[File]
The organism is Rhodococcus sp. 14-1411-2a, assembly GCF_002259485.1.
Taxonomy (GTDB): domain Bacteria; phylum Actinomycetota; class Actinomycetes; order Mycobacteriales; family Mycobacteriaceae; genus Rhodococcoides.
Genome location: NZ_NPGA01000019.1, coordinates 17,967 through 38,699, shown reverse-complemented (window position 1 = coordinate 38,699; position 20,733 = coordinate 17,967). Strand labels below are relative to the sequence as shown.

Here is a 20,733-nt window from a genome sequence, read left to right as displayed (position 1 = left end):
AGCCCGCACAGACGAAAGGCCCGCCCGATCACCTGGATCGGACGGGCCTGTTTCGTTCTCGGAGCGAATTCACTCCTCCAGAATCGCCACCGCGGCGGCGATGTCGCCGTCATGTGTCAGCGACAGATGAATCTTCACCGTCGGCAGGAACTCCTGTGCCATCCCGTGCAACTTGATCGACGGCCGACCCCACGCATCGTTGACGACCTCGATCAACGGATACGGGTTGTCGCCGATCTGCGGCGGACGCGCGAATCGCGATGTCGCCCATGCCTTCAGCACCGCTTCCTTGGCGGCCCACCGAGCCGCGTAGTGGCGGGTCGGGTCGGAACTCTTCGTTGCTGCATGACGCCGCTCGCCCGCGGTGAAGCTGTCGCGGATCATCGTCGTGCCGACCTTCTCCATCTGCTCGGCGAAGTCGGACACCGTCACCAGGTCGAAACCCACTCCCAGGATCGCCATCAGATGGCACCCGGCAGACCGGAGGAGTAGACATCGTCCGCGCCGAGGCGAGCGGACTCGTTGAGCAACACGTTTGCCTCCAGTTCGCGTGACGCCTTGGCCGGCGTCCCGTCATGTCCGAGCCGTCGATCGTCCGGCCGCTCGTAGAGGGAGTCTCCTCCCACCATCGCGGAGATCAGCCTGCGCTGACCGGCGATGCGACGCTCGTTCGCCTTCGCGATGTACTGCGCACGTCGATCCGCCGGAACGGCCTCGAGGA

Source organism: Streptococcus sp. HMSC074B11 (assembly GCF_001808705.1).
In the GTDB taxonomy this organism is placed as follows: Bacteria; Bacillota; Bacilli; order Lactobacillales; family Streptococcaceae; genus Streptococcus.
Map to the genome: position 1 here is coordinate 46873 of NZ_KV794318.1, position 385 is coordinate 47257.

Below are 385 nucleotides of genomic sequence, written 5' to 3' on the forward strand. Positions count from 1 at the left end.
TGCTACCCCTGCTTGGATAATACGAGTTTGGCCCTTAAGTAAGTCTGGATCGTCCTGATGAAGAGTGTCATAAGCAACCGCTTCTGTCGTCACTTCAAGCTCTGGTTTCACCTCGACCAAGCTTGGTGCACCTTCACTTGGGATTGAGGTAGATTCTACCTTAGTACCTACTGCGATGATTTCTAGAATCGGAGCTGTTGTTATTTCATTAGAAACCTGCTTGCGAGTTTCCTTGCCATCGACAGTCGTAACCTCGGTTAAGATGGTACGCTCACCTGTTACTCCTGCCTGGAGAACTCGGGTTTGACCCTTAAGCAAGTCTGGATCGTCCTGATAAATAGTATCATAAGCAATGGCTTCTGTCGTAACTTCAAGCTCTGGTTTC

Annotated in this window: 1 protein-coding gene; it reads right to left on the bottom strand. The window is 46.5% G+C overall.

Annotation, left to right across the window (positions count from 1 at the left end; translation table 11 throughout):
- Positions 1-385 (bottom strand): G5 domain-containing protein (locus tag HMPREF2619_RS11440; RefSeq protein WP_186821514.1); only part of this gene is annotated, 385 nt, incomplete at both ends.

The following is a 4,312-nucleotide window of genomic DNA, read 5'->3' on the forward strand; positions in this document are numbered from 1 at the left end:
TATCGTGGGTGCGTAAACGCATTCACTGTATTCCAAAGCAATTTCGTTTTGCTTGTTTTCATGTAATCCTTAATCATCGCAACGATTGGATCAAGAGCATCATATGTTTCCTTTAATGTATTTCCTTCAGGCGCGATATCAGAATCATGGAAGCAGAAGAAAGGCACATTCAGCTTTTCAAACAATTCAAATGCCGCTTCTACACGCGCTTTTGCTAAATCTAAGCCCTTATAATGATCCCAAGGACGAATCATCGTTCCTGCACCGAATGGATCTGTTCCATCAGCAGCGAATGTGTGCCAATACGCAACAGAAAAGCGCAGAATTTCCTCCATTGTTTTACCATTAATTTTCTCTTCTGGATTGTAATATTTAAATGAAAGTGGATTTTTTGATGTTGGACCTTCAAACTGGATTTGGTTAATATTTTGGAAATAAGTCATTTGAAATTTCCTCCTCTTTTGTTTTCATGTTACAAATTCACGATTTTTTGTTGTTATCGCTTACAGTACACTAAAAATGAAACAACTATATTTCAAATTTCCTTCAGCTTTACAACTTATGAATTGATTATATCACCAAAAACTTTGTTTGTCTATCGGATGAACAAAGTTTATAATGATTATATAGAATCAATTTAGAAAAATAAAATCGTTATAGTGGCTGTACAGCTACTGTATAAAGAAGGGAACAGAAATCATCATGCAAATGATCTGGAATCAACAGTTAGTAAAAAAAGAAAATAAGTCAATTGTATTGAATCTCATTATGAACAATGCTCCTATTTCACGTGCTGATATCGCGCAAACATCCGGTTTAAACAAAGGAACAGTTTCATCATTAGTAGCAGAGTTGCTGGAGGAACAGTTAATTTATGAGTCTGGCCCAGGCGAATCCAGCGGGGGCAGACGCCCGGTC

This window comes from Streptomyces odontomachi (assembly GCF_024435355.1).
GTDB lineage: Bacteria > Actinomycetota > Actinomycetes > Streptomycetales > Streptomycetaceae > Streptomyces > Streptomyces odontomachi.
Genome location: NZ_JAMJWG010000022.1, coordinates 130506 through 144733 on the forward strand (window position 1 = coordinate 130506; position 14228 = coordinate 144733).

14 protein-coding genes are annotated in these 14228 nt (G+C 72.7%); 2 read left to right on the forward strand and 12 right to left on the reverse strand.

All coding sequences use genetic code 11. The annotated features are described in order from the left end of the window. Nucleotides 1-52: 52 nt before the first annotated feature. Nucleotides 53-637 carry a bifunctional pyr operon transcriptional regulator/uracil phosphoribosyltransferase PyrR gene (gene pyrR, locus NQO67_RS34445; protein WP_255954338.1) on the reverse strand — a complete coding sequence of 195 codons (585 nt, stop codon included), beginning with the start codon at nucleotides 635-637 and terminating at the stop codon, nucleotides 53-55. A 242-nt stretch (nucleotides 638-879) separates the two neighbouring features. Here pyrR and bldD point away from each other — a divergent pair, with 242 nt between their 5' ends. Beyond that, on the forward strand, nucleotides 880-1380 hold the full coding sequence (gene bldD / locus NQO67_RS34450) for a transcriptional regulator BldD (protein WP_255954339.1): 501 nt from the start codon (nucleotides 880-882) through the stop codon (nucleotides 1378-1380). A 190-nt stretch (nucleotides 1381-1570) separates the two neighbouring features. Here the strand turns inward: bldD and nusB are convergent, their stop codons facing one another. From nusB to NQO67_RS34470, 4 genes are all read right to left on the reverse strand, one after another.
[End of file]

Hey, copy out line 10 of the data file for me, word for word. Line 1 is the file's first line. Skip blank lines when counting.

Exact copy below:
TGCTACCCCTGCTTGGATAATACGAGTTTGGCCCTTAAGTAAGTCTGGATCGTCCTGATGAAGAGTGTCATAAGCAACCGCTTCTGTCGTCACTTCAAGCTCTGGTTTCACCTCGACCAAGCTTGGTGCACCTTCACTTGGGATTGAGGTAGATTCTACCTTAGTACCTACTGCGATGATTTCTAGAATCGGAGCTGTTGTTATTTCATTAGAAACCTGCTTGCGAGTTTCCTTGCCATCGACAGTCGTAACCTCGGTTAAGATGGTACGCTCACCTGTTACTCCTGCCTGGAGAACTCGGGTTTGACCCTTAAGCAAGTCTGGATCGTCCTGATAAATAGTATCATAAGCAATGGCTTCTGTCGTAACTTCAAGCTCTGGTTTC